To make food packaging resistant to oil and liquid, some companies add chemicals called PFAS (per- and polyfluoroalkyl substances).
PFAS are highly persistent, mobile, and toxic chemicals. Their manufacture and use in food packaging and other products has resulted in widespread contamination of drinking water. While companies like DuPont, 3M, and Daikin have profited from producing these chemicals, communities around the U.S. are struggling to remove them from their drinking water sources at great expense. The extent of the toxic legacy we face from the use of PFAS is still unknown—contamination is uncovered in new communities almost weekly.
Some PFAS are so persistent that they don’t degrade in the environment—so levels will only get higher over time if their use continues.
The solutions to this problem exist—we just need leaders to implement them. Alternatives to packaging with PFAS are readily available and competitively priced. And because of growing concern, major retailers from Whole Foods to McDonald’s have committed to phasing PFAS out of their packaging. Washington, Maine, New York, and Vermont have all passed bans on PFAS in food packaging that will take effect soon. As retailers, municipalities, and states take the lead, momentum for Congressional action grows.
How are Americans exposed to PFAS through food packaging?
The chemical industry makes PFAS for use in paper used to serve, display, or package food, to stain-proof furniture, carpets, and clothing, in firefighting foam to fight oil-based fires, and in many industrial uses. People are exposed to PFAS through multiple routes, including food, dust, air, and water.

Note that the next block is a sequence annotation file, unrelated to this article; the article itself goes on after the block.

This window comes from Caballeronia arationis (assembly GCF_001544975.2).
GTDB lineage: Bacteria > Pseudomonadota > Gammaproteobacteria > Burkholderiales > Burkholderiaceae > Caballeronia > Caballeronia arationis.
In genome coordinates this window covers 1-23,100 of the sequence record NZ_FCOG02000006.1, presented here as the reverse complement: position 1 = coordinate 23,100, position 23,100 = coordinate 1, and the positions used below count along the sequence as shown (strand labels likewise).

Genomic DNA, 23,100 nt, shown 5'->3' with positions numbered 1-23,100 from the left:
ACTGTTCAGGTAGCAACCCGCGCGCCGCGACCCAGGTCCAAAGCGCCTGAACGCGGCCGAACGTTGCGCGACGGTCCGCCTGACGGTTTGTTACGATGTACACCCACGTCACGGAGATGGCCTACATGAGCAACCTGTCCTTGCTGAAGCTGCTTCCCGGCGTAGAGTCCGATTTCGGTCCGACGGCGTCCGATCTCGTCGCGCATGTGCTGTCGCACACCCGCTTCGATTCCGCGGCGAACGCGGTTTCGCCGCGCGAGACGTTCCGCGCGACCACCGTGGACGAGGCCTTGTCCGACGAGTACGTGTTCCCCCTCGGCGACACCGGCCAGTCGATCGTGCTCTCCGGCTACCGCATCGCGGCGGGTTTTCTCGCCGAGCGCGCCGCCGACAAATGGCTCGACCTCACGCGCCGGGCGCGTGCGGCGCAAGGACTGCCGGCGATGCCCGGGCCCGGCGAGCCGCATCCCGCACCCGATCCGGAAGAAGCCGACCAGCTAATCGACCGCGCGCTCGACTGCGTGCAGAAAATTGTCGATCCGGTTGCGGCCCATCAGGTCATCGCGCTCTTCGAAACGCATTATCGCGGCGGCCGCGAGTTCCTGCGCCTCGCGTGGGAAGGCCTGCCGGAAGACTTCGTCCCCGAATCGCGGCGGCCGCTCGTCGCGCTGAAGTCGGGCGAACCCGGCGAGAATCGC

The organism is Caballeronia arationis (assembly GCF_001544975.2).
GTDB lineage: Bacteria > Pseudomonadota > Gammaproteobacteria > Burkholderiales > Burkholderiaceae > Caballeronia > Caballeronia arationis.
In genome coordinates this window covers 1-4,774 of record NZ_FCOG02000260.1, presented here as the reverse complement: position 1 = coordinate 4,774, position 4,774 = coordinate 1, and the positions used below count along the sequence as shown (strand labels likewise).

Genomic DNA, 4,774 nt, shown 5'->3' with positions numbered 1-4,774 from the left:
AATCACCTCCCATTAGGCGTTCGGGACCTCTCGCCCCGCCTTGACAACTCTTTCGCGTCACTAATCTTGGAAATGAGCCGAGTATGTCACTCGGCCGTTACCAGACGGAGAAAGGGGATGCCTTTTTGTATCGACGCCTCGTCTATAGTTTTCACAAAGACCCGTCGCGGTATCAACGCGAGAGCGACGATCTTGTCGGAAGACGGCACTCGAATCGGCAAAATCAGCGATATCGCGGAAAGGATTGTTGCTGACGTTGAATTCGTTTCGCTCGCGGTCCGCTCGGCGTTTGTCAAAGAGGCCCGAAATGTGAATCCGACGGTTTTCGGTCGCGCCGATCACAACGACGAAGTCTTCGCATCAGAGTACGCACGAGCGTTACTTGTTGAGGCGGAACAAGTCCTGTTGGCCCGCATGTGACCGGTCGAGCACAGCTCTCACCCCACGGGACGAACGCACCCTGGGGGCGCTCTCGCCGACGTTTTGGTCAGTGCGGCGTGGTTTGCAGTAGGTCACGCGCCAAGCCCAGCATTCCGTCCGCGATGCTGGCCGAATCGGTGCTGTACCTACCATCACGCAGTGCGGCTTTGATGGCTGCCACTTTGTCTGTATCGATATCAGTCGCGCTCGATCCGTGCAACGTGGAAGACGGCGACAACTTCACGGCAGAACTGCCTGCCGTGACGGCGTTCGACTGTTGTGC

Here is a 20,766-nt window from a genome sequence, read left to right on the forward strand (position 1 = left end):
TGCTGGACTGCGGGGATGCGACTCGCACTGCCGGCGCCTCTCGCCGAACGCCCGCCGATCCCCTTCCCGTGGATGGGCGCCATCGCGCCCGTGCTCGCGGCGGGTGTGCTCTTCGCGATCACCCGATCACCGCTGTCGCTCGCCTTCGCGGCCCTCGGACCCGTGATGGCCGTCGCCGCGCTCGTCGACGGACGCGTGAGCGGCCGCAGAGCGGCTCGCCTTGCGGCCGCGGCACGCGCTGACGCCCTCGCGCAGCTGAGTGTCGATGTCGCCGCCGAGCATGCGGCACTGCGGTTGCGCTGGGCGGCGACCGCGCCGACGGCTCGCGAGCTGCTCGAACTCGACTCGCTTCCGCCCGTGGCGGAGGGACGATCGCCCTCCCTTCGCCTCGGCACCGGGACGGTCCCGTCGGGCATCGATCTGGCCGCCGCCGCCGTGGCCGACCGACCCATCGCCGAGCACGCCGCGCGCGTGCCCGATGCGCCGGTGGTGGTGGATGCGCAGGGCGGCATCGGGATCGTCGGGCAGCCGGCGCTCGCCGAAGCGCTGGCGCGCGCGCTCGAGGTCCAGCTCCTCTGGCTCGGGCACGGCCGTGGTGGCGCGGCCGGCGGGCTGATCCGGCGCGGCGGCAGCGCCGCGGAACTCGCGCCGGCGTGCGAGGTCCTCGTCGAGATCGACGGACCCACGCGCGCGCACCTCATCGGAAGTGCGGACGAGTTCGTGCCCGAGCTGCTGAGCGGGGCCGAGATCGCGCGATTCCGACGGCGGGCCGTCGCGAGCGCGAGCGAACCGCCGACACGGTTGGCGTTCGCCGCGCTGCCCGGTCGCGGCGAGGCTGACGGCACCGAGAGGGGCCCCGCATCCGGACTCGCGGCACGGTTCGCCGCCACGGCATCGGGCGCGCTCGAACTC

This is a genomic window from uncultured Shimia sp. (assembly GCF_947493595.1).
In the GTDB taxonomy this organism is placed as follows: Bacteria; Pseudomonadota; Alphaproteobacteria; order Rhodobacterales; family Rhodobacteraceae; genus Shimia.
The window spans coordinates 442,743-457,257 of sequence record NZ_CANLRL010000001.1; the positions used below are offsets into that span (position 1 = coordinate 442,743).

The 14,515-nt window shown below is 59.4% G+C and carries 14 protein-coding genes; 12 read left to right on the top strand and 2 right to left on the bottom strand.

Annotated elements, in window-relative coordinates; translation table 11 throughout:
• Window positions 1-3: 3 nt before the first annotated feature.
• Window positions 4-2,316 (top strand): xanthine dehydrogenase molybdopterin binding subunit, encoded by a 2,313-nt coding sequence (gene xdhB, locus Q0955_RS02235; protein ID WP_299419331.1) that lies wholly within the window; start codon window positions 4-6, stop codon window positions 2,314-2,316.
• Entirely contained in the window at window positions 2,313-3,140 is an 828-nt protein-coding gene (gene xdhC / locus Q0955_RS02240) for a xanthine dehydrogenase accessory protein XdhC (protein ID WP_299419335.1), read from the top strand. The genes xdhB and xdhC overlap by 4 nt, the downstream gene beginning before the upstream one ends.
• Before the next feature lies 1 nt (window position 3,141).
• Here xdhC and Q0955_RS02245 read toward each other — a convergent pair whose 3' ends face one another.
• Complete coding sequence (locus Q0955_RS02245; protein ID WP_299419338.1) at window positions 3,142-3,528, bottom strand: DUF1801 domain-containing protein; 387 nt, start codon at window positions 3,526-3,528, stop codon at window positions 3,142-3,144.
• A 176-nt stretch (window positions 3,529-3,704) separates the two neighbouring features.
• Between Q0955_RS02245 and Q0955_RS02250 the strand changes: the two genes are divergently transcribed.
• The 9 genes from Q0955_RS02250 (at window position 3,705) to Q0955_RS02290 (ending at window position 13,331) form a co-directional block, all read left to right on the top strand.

Testing has found these chemicals in various paper takeout packaging—from burger wrappers to salad bowls—as well as microwave popcorn bags and other items such as paper bags for baked goods. PFAS can contaminate the food inside the packaging—but before that, they can pollute the communities where the chemicals and packaging are made. And after an item holds food briefly, it can pollute the communities where the trash is composted, dumped, or burned.
This creates a long-term problem because as the packaging breaks down, it releases its PFAS into the environment. Then the chemicals can make their way back to people through drinking water, food, and air. Food crops and gardens can become contaminated with PFAS-containing compost, as shown from research demonstrating plants, such as lettuce and tomatoes, take up PFAS from soil.
Why should we be concerned?
PFAS are extremely persistent in the environment and some of them build up in people and animals. Once they are in our bodies, they stick around—with half-lives in people of up to eight years. Nearly every U.S. resident has PFAS in his or her body, with biomonitoring studies finding PFAS in blood, breast milk, umbilical cord blood, amniotic fluid, placenta, and other tissues.
A peer-reviewed study published in May of 2021 found PFAS in 100% of breast milk samples tested. The study also found detections of these chemicals in breast milk to be on the rise globally and doubling every four years.
In March of 2020, a consortium of scientists published a new scientific statement sounding the alarm about toxic chemicals such as PFAS in food packaging.
Exposure to these compounds has been linked to a number of health concerns, including: